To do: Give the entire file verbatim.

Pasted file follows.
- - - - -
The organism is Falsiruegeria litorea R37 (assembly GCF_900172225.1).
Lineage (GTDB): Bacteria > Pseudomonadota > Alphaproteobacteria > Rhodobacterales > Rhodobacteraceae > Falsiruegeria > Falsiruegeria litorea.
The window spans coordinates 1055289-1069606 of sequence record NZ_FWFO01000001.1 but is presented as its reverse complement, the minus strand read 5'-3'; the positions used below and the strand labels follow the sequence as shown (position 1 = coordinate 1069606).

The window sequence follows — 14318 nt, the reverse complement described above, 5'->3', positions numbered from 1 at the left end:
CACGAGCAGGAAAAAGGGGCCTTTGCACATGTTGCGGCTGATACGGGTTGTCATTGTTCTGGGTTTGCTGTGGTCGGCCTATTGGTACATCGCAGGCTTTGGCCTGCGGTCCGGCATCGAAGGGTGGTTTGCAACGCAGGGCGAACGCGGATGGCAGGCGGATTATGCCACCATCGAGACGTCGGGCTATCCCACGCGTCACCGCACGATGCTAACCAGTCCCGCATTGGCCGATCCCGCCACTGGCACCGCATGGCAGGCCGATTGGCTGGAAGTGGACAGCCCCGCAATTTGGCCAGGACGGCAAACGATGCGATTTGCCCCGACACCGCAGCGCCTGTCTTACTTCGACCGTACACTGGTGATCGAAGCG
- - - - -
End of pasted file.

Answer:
The organism is Falsiruegeria litorea R37 (assembly GCF_900172225.1).
Lineage (GTDB): Bacteria > Pseudomonadota > Alphaproteobacteria > Rhodobacterales > Rhodobacteraceae > Falsiruegeria > Falsiruegeria litorea.
The window spans coordinates 1055289-1069606 of sequence record NZ_FWFO01000001.1 but is presented as its reverse complement, the minus strand read 5'-3'; the positions used below and the strand labels follow the sequence as shown (position 1 = coordinate 1069606).

The window sequence follows — 14318 nt, the reverse complement described above, 5'->3', positions numbered from 1 at the left end:
CACGAGCAGGAAAAAGGGGCCTTTGCACATGTTGCGGCTGATACGGGTTGTCATTGTTCTGGGTTTGCTGTGGTCGGCCTATTGGTACATCGCAGGCTTTGGCCTGCGGTCCGGCATCGAAGGGTGGTTTGCAACGCAGGGCGAACGCGGATGGCAGGCGGATTATGCCACCATCGAGACGTCGGGCTATCCCACGCGTCACCGCACGATGCTAACCAGTCCCGCATTGGCCGATCCCGCCACTGGCACCGCATGGCAGGCCGATTGGCTGGAAGTGGACAGCCCCGCAATTTGGCCAGGACGGCAAACGATGCGATTTGCCCCGACACCGCAGCGCCTGTCTTACTTCGACCGTACACTGGTGATCGAAGCG